A Social Web RevolutionChapter 7 A Social Web Revolution A new way for people to connect. Redefining news and collective knowledge. A vehicle for a two-way dialog. Bullet 1: Social sites include social networking sites (Facebook) and social journaling sites (Twitter), media sharing sites such as YouTube and Flickr, and more. They are first and foremost a way for people to connect, communicate, and share. Taken together these sites form the social Web. Bullet 2: Beyond connecting people, the social Web is changing how the world and individual groups build a collective knowledge base, and how news is created and delivered. Journalism is being turned on its head by the social Web. It’s important to understand that most social sites have their content driven by members, not by the owners of the sites. Bullet 3: The two-way nature of social Web communication means that, rather than getting news and information from experts, people like you and I are sharing our knowledge and experiences with others in an exciting live dialog. Next slide © Paradigm Publishing, Inc. © Paradigm Publishing, Inc.
© Paradigm Publishing, Inc.Chapter 7 What Is the Social Web? Includes any site that allows users to interact and share information. Content almost entirely driven by members. Social networking allows you to share contacts and build a network of friends. Media sharing is used to share photos, video, and audio. Interact with online dating and special interest sites. Bullet 1: Any site that allows users to interact with each other and share information or content could be considered, on some level, a social site. Bullet 2: One characteristic of a social site is that its content is almost entirely driven by its members. The site owners essentially provide the infrastructure for the content and exchanges. Bullet 3: Social networking is one type of social website. A social networking site such as MySpace or Bebo allows you to share contacts and build networks of friends, as well as use features of the site to post or comment on blogs and share media such as photos. Microblog services, such as Twitter, let you share your ideas in short bursts. This is also referred to as social journaling. Bullet 4: Services that focus on letting you share media such as photos or video with others are referred to as media sharing sites. They, too, are part of the social Web. The lines do blur, as social networking sites add media sharing to their toolkit, and media sharing sites begin to allow you to build lists of friends. Bullet 5: If you use an online dating site or participate in a discussion on a sports site, you’re also part of the social Web. Many, many sites of all kinds are now using social networking types of tools in a variety of settings and for a variety of reasons. Next slide © Paradigm Publishing, Inc. © Paradigm Publishing, Inc.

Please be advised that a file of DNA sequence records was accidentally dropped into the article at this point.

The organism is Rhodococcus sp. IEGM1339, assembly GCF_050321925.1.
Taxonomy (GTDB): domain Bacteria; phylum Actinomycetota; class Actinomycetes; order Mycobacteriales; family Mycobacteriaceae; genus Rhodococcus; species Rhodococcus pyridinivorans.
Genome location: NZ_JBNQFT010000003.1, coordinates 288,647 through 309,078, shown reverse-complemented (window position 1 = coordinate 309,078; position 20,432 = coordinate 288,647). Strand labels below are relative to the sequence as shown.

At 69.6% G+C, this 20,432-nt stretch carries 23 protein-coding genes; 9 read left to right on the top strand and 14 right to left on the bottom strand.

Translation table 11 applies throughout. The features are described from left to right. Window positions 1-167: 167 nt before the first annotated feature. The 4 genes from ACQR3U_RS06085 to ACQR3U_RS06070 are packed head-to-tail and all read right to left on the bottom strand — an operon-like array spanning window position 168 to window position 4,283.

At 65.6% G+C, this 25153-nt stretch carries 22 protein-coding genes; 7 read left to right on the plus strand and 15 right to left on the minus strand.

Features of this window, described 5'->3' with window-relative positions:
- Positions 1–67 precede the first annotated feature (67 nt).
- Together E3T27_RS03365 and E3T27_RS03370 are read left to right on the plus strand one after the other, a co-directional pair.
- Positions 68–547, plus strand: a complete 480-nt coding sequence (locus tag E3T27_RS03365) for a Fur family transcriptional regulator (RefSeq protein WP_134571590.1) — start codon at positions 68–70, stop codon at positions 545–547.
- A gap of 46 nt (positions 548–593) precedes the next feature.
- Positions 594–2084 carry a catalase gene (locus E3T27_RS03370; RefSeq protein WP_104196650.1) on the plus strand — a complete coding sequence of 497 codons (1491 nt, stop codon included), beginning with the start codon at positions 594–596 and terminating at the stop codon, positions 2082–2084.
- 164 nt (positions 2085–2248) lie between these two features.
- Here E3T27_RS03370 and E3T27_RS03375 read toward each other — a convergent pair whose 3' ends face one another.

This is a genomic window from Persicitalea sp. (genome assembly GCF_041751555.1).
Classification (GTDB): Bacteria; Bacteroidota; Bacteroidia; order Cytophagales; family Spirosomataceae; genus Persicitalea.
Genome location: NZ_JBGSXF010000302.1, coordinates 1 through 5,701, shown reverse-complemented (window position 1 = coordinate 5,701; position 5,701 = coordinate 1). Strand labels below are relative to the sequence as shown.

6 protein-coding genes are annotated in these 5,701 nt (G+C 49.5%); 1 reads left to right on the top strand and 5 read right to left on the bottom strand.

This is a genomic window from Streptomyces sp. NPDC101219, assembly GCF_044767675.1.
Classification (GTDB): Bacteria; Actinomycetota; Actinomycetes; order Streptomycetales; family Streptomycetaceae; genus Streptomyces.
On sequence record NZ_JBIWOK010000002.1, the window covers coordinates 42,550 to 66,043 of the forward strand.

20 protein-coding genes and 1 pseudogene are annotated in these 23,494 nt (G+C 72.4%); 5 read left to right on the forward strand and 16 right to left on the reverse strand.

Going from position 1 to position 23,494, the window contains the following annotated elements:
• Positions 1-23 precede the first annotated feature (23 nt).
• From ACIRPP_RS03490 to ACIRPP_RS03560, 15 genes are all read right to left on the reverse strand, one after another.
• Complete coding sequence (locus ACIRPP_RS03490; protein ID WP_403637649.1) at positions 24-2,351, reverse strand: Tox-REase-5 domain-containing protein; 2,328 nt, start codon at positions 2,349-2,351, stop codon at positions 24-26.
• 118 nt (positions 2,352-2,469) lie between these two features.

© Paradigm Publishing, Inc.Chapter 7 Terms to Know social Web social networking site The section 7.1 terms to know are: social Web: The collective description of websites that offer the ability to communicate, interact, and network with others. social networking site: A site that offers the ability to share contacts and build a network of “friends” along with tools that allow individuals and groups to connect and communicate. Next slide © Paradigm Publishing, Inc. © Paradigm Publishing, Inc.
7.2 Social Technology Comes of AgeChapter 7 7.2 Social Technology Comes of Age © Paradigm Publishing, Inc. © Paradigm Publishing, Inc.
How the Social Web Was BornChapter 7 How the Social Web Was Born Relation to concept of Web 2.0 First true social networking site: SixDegrees.com. Included profiles and lists of friends in one service. Blogs surfaced in 1999. MySpace, Facebook, LinkedIn all appeared in late 2003 to early 2004. Bullet 1: As you learned in Chapter 2, Web 2.0 is a phase of the Web in which users don’t just read and view online content, but contribute to the Web and interact with others. The social Web is one of the most important examples of the power of Web 2.0. Bullet 2: Even before it was used by the general public, the Internet was used for communicating with others. But over the years various technologies and tools have appeared to form the social Web as we know it today. In the late 1990s the idea of open content—content contributed and shared by users, began to appear. Wikipedia is a great example of this. It’s an online encyclopedia whose content is contributed by users. In 1997 SixDegrees.com appeared. It was one of the first true social networking sites. Bullet 3: SixDegrees.com combined two very important features in one site: the ability to create user profiles, and the ability to assemble searchable lists of contacts called friends. Bullet 4: Another feature of social networking sites appeared when blogging got going around Blog is a term derived from Web and log, and it represents a kind of online journal offered by all major social networking sites today. When blogging first appeared, it was a standalone feature. Bullet 5: When social networking sites began exploding on the scene in late 2003 and early 2004, blogging was part of their mix. MySpace, Flicker, Facebook, and LinkedIn are just some of the sites that appeared within months of each other in this timeframe. Next slide © Paradigm Publishing, Inc. © Paradigm Publishing, Inc.